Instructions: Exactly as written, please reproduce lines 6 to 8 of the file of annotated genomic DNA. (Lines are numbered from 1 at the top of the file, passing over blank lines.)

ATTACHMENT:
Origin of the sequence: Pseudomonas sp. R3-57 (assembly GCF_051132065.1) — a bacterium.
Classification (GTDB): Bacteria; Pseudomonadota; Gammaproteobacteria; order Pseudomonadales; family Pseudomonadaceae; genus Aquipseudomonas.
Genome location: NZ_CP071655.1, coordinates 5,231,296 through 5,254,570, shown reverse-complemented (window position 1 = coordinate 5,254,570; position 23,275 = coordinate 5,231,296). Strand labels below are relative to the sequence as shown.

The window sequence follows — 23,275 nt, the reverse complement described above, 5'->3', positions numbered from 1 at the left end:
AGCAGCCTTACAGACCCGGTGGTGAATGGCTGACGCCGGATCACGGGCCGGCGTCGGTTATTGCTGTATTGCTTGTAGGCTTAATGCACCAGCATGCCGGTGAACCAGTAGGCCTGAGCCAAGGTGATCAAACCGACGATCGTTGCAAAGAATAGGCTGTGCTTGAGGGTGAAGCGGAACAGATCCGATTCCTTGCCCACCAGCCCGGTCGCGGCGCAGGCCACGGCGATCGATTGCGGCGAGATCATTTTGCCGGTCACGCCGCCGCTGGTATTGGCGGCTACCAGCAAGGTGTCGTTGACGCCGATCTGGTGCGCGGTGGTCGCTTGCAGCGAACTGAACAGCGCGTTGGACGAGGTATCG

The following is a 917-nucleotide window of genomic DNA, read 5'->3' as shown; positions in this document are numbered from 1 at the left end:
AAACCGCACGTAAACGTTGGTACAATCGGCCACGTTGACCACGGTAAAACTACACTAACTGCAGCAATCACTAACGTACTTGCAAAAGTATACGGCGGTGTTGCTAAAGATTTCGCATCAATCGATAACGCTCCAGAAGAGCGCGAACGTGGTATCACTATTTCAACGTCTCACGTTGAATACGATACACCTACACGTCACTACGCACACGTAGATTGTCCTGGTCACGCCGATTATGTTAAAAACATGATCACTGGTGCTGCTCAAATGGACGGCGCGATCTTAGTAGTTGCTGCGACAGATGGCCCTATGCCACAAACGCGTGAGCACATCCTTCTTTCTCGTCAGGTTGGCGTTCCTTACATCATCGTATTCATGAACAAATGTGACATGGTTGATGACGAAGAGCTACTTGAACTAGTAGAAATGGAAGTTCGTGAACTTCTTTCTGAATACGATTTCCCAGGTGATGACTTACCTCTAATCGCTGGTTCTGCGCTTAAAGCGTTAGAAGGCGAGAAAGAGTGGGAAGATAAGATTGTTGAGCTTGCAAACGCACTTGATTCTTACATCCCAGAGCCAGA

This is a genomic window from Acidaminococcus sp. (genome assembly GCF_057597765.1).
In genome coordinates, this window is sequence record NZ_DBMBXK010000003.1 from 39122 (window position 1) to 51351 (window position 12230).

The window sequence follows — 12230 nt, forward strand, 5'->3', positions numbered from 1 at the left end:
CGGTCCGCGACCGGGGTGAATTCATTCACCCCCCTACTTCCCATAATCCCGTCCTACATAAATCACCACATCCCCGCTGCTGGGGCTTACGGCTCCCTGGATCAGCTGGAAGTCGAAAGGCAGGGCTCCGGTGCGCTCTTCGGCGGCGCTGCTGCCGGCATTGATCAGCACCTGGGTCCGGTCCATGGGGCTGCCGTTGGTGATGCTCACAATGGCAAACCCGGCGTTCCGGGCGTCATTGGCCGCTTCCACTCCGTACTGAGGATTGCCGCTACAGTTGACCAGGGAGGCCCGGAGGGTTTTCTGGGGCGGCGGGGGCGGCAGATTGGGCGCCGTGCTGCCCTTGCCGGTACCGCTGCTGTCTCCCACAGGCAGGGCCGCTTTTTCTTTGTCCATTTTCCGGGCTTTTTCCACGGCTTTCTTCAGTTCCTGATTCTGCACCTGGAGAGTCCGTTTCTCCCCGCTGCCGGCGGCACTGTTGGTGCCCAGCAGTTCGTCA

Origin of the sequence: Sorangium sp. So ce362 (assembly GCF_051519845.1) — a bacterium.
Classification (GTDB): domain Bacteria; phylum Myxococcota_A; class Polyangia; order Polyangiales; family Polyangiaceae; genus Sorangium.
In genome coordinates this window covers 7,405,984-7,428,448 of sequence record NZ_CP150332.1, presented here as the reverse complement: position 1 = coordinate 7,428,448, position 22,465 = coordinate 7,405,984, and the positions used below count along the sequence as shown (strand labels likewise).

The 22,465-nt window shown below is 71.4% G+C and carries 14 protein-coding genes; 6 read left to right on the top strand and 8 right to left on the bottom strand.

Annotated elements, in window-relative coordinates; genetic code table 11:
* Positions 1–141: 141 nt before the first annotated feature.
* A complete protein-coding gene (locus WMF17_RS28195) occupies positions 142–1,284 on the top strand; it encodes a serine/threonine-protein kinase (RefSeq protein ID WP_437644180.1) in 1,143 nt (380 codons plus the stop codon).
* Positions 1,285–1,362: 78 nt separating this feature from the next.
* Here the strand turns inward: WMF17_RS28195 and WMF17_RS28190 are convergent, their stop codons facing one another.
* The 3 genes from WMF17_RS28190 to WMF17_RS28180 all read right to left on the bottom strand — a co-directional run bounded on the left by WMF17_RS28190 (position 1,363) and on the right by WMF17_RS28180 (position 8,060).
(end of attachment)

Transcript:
The following is a 917-nucleotide window of genomic DNA, read 5'->3' as shown; positions in this document are numbered from 1 at the left end:
AAACCGCACGTAAACGTTGGTACAATCGGCCACGTTGACCACGGTAAAACTACACTAACTGCAGCAATCACTAACGTACTTGCAAAAGTATACGGCGGTGTTGCTAAAGATTTCGCATCAATCGATAACGCTCCAGAAGAGCGCGAACGTGGTATCACTATTTCAACGTCTCACGTTGAATACGATACACCTACACGTCACTACGCACACGTAGATTGTCCTGGTCACGCCGATTATGTTAAAAACATGATCACTGGTGCTGCTCAAATGGACGGCGCGATCTTAGTAGTTGCTGCGACAGATGGCCCTATGCCACAAACGCGTGAGCACATCCTTCTTTCTCGTCAGGTTGGCGTTCCTTACATCATCGTATTCATGAACAAATGTGACATGGTTGATGACGAAGAGCTACTTGAACTAGTAGAAATGGAAGTTCGTGAACTTCTTTCTGAATACGATTTCCCAGGTGATGACTTACCTCTAATCGCTGGTTCTGCGCTTAAAGCGTTAGAAGGCGAGAAAGAGTGGGAAGATAAGATTGTTGAGCTTGCAAACGCACTTGATTCTTACATCCCAGAGCCAGA

This is a genomic window from Acidaminococcus sp. (genome assembly GCF_057597765.1).